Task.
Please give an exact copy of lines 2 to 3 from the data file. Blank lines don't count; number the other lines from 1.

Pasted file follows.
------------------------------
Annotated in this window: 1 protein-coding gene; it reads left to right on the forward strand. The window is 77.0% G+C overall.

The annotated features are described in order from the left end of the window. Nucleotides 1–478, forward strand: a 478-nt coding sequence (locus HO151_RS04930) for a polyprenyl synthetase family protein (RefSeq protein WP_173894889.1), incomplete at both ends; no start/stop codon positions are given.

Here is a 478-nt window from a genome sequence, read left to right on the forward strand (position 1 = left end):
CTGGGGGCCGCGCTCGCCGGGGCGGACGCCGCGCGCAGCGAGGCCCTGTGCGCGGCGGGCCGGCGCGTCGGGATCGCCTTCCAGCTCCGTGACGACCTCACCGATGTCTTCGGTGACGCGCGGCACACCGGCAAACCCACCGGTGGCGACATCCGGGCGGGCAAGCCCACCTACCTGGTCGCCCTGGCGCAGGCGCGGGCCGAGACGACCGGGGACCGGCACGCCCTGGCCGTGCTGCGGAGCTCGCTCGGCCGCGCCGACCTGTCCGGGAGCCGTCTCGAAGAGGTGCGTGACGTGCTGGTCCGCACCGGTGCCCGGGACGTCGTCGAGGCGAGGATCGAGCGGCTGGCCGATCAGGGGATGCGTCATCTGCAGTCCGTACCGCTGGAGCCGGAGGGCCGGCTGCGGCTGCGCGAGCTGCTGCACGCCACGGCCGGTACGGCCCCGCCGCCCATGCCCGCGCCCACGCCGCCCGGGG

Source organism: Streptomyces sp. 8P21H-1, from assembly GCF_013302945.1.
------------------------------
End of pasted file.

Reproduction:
The annotated features are described in order from the left end of the window. Nucleotides 1–478, forward strand: a 478-nt coding sequence (locus HO151_RS04930) for a polyprenyl synthetase family protein (RefSeq protein WP_173894889.1), incomplete at both ends; no start/stop codon positions are given.

Here is a 478-nt window from a genome sequence, read left to right on the forward strand (position 1 = left end):